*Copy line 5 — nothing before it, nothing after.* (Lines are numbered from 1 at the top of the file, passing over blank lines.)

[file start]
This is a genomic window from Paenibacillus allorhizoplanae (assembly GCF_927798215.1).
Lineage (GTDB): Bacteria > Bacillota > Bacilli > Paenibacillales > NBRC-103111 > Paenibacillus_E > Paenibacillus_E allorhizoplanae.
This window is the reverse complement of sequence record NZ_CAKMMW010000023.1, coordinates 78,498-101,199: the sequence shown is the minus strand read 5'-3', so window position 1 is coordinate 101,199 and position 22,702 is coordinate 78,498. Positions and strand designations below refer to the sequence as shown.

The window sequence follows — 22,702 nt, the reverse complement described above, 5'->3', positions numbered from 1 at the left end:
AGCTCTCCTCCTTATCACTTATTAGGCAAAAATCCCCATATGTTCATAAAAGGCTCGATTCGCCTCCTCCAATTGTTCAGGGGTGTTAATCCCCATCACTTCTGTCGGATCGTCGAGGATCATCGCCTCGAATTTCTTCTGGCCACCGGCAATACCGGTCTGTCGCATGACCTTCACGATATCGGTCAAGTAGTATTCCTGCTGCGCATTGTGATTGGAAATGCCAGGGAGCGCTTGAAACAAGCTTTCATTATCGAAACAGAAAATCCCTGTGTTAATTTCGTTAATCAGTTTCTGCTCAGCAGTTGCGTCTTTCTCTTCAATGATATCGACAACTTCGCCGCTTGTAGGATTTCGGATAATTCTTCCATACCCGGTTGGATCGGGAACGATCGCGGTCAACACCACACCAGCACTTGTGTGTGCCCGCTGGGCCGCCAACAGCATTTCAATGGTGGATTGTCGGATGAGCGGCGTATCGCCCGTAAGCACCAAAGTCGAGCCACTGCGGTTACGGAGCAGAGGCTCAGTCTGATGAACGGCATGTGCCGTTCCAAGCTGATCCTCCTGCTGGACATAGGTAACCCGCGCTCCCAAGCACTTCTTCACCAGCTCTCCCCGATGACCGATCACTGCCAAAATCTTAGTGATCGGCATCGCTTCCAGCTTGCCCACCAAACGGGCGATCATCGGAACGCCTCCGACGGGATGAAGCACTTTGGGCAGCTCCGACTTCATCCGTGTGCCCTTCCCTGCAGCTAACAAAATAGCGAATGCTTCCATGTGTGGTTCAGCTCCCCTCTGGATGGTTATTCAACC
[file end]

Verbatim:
AGCTCTCCTCCTTATCACTTATTAGGCAAAAATCCCCATATGTTCATAAAAGGCTCGATTCGCCTCCTCCAATTGTTCAGGGGTGTTAATCCCCATCACTTCTGTCGGATCGTCGAGGATCATCGCCTCGAATTTCTTCTGGCCACCGGCAATACCGGTCTGTCGCATGACCTTCACGATATCGGTCAAGTAGTATTCCTGCTGCGCATTGTGATTGGAAATGCCAGGGAGCGCTTGAAACAAGCTTTCATTATCGAAACAGAAAATCCCTGTGTTAATTTCGTTAATCAGTTTCTGCTCAGCAGTTGCGTCTTTCTCTTCAATGATATCGACAACTTCGCCGCTTGTAGGATTTCGGATAATTCTTCCATACCCGGTTGGATCGGGAACGATCGCGGTCAACACCACACCAGCACTTGTGTGTGCCCGCTGGGCCGCCAACAGCATTTCAATGGTGGATTGTCGGATGAGCGGCGTATCGCCCGTAAGCACCAAAGTCGAGCCACTGCGGTTACGGAGCAGAGGCTCAGTCTGATGAACGGCATGTGCCGTTCCAAGCTGATCCTCCTGCTGGACATAGGTAACCCGCGCTCCCAAGCACTTCTTCACCAGCTCTCCCCGATGACCGATCACTGCCAAAATCTTAGTGATCGGCATCGCTTCCAGCTTGCCCACCAAACGGGCGATCATCGGAACGCCTCCGACGGGATGAAGCACTTTGGGCAGCTCCGACTTCATCCGTGTGCCCTTCCCTGCAGCTAACAAAATAGCGAATGCTTCCATGTGTGGTTCAGCTCCCCTCTGGATGGTTATTCAACC